According to The Associated Press, Orthodox officials in a central Russian region say an abandoned church building that was to be put back into use has been stolen by local villagers.

Orthodox priest Vitaly of the Ivanovo-Voskresenskaya diocese said officials last saw the two-story Church of Resurrection intact in late July. Sometime in early October, however, people from the nearby village of Komarovo, northeast of Moscow, dismantled the building, he said.

Villagers apparently sold it to a local businessman, one ruble (about 4 cents) per brick, Vitaly said. Orthodox priests use only one name.

"Of course, this is blasphemy," he told The Associated Press. "These people have to realize they committed a grave sin."

Vitaly said police were investigating the theft.

In the meantime, pictures of the church have shown up on the sides of cartons of goat's milk and officials have issued a myrrh alert.

Friday, November 14, 2008

Rewriting or Rehashing

So, the Comcast issue seems resolved. Between Mark, who commented on yesterday's entry and someone from the customer service center, my bill will be adjusted for the loss of three days. I had to volley a few e-mails with the customer service guy because I wasn't getting an answer at all on what happened. The final answer I got was "equipment failure." Well, okay. Hard to argue that point. My experience last year just makes me really suspicious of anything that happens with Comcast a month-ish after I move. I do want to reiterate that every time I have dealt with someone at Comcast they have been super nice and these two post-move issues are the only problems I have ever had with them. If I ever find out these customer representatives are sitting in a windowless room in India working 18 hour days and making five cents an hour, then I'll be pissed.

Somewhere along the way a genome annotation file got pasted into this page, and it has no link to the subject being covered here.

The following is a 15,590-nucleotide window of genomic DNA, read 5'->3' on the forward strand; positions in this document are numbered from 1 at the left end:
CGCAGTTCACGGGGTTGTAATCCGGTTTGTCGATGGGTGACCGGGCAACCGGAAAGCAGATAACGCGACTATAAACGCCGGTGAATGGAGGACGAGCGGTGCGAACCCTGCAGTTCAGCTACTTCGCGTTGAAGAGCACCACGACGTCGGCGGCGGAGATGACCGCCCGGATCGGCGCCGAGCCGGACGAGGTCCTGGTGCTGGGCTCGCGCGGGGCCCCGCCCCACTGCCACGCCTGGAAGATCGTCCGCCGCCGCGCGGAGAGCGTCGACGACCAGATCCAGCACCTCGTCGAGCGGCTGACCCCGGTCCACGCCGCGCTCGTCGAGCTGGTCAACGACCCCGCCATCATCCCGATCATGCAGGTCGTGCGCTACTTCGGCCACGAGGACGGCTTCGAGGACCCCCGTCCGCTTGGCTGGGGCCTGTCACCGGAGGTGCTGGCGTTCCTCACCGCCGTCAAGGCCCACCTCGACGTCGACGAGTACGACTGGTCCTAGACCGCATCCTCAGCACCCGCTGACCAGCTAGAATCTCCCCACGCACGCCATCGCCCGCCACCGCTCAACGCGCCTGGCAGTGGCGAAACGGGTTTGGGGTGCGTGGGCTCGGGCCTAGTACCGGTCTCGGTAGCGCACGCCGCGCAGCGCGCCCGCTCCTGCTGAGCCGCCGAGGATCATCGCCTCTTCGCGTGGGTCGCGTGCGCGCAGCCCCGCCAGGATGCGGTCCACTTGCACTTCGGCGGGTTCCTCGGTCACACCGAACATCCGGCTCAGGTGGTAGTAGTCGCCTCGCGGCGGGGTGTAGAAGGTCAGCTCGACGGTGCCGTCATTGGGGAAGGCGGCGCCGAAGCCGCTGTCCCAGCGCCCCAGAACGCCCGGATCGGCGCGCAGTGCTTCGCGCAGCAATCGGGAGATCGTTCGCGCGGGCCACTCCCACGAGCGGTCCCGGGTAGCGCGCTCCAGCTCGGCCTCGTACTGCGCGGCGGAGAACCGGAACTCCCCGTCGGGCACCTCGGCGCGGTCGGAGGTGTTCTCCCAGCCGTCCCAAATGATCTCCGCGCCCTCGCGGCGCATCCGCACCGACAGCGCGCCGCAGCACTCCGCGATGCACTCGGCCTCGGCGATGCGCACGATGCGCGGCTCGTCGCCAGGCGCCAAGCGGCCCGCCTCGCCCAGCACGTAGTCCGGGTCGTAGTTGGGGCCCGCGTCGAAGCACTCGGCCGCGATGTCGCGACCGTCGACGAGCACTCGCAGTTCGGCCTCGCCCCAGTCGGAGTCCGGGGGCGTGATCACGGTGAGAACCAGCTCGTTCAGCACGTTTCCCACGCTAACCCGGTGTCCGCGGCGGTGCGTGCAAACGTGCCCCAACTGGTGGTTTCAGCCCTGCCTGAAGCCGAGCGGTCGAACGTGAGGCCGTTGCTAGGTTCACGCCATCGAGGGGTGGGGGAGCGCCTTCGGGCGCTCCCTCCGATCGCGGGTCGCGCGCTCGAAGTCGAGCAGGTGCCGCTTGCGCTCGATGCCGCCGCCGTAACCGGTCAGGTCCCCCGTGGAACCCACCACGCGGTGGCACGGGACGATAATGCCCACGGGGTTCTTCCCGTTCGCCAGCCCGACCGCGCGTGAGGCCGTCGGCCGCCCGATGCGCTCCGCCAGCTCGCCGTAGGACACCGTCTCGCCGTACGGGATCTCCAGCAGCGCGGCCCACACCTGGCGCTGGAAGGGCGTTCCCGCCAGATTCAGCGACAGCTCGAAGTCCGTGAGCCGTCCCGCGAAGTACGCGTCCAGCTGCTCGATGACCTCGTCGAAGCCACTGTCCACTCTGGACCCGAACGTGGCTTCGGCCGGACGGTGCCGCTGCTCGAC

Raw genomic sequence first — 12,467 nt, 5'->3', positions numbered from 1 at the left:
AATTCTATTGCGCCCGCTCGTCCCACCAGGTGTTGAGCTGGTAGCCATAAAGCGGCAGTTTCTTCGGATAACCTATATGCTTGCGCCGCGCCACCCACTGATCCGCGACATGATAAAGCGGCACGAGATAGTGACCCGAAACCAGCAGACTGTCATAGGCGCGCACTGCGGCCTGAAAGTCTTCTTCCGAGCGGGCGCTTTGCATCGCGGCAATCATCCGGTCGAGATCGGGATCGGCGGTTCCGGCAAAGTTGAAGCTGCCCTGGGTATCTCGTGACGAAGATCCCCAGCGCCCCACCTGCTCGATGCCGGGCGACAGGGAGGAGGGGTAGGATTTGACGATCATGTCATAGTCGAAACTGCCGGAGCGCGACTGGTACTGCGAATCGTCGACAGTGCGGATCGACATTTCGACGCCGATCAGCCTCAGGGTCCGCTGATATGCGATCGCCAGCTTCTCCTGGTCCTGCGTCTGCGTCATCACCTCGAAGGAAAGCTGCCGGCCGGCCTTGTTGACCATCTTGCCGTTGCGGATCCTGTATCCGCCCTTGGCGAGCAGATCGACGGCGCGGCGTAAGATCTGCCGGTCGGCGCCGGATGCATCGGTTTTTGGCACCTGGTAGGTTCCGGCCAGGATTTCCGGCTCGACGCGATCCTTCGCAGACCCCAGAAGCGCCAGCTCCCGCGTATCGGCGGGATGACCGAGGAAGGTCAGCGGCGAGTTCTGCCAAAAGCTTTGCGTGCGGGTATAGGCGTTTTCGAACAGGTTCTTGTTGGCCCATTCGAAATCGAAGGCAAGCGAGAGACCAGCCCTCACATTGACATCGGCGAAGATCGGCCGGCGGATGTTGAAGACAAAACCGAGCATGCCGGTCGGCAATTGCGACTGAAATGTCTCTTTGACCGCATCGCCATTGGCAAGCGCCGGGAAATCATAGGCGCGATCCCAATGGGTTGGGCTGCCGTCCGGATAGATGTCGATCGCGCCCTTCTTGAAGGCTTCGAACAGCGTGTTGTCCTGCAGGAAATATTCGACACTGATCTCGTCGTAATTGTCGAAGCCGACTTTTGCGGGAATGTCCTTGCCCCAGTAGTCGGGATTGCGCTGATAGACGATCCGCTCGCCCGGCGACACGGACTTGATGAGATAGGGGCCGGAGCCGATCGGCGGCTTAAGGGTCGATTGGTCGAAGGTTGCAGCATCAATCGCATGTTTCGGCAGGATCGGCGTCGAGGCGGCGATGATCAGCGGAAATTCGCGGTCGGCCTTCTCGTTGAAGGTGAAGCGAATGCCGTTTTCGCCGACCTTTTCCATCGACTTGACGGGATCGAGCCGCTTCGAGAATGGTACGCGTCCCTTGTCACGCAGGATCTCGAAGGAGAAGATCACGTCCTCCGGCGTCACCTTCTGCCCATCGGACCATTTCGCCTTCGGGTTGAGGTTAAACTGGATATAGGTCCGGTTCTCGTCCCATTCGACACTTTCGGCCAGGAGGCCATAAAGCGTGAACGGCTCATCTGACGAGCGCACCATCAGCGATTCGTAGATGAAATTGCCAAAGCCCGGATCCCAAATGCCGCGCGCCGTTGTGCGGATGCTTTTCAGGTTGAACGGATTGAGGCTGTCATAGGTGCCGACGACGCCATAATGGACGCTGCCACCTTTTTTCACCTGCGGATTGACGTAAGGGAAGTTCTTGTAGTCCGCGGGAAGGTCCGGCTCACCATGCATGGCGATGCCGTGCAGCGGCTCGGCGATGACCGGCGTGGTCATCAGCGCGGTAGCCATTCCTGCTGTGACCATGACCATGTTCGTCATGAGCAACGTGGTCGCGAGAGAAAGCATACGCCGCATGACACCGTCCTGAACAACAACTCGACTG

At the Robot vs Dinosaur meeting on Wednesday I brought in two scenes that were actually extracted from a play I wrote ten years ago. The play was a full length piece that should have only been a one act. In the one act version that exists in my head, these two scenes are cut. But I like them and think they have potential to stand on their own. I can't stress enough the importance of having people to reflect back to you what they hear in your work.

One of the scenes, about a 1950s one-armed vacuum cleaner salesman visiting a lonely housewife, I thought was perfect and done. I'd just be having it read to impress my compatriots on how awesome a writer I am. Turns out, that's the one that really needs the most work. The RvD boys pointed out some inconsistencies in what one of the characters was going for. More importantly, they pointed out in some of the housewife's lines where my own voice was clearly rearing up for a joke versus the character organically speaking. I see this all the time in writing classes where the writer has inserted a joke for the joke's sake even though it does nothing to forward the story or express the character's wants or needs.

It's easy to see it in someone else's work. And it's very hard to tell someone "That's a funny bit. I think you should cut it." Actually, it's more hard to hear than to say. But quite often, that's exactly what needs to be done to strengthen a scene. The joke that the writer thought was so precious in reality acts as a speed bump pooching the reality of the scene and thwarting the audiences ability, or willingness, to emotionally invest in the outcome.

Tell the story. Hang on to the joke. You might find a more authentic place for it somewhere else. Or be able to sell it to Yakov Smirnoff.


Yesterday, I asked...

"What distinguishes 'Jules,' a robot built in Bristol, England, from other robots is the ability to do what?"

44% said "eat and make robot doo-doo"
- Robots don't go number 2. They go number 001 1011.

22% said "make realistic telephone interactions"